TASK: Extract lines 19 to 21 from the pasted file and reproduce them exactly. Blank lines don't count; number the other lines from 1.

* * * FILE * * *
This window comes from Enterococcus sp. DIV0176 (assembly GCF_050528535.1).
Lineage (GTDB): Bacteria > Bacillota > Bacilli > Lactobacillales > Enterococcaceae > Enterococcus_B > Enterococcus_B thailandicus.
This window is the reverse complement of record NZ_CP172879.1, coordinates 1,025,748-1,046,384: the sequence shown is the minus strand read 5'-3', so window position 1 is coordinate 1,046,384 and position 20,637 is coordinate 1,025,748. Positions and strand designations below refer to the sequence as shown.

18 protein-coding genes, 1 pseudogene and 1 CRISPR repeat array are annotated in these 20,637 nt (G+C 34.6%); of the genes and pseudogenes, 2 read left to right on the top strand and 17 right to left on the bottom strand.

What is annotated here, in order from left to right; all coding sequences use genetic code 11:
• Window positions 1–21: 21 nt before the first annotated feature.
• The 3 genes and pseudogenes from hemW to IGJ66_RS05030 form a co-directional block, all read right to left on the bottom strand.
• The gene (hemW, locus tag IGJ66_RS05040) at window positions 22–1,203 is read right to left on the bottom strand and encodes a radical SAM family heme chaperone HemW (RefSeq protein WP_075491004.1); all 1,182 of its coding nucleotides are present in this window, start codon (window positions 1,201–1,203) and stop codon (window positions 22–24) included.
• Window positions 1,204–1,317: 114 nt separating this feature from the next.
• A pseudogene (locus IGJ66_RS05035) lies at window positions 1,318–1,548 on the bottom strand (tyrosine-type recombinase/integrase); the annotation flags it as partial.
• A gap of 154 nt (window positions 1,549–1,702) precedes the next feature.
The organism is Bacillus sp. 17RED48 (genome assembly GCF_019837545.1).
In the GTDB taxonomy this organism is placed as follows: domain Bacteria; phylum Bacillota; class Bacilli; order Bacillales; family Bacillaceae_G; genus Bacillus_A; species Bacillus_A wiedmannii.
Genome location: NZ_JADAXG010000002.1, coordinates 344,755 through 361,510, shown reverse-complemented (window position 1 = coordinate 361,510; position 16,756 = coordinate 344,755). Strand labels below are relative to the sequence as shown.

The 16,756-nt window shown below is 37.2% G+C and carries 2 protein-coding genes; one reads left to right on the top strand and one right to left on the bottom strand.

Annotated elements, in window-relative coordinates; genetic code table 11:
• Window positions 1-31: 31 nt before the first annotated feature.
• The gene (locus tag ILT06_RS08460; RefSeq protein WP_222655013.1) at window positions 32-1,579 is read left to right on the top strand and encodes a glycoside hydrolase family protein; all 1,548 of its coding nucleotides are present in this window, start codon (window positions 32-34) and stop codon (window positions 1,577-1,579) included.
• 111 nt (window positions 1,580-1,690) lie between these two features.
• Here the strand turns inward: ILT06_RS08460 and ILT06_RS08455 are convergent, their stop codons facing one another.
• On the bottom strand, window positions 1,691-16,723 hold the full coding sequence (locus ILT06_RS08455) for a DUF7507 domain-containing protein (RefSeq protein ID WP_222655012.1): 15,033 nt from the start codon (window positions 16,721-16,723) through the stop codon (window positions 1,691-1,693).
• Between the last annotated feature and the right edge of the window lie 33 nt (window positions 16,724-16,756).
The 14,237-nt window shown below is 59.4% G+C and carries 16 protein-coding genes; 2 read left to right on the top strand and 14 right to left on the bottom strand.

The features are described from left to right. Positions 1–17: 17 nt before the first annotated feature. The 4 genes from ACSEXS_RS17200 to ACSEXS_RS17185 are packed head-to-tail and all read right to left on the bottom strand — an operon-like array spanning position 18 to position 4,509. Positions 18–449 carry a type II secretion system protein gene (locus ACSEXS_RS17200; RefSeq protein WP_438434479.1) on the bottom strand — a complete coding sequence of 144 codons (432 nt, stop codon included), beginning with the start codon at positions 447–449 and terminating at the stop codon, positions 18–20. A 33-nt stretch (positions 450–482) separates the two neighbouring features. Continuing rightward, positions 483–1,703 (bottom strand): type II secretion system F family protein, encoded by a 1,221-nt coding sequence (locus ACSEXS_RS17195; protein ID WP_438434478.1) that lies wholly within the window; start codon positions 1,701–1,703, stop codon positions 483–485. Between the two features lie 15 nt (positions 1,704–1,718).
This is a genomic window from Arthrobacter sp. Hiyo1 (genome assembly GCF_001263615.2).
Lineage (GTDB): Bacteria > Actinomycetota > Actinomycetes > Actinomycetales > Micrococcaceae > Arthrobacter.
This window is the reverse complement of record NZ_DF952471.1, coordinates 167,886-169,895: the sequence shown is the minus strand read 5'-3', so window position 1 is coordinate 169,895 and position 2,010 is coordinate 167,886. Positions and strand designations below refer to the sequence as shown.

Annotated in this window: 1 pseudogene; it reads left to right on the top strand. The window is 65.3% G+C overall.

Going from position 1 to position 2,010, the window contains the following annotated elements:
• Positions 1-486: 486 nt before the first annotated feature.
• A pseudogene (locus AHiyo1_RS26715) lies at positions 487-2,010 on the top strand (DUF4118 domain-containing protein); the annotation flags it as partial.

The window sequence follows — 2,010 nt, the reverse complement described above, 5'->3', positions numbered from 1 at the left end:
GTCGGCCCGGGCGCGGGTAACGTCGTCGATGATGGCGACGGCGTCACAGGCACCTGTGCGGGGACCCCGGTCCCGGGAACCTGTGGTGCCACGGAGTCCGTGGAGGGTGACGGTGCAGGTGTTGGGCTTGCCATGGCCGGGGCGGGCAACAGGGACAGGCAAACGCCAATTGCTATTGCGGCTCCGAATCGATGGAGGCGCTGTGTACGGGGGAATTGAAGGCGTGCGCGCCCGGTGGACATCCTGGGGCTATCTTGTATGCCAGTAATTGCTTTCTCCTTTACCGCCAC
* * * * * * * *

• 111 nt (window positions 1,580-1,690) lie between these two features.
• Here the strand turns inward: ILT06_RS08460 and ILT06_RS08455 are convergent, their stop codons facing one another.
• On the bottom strand, window positions 1,691-16,723 hold the full coding sequence (locus ILT06_RS08455) for a DUF7507 domain-containing protein (RefSeq protein ID WP_222655012.1): 15,033 nt from the start codon (window positions 16,721-16,723) through the stop codon (window positions 1,691-1,693).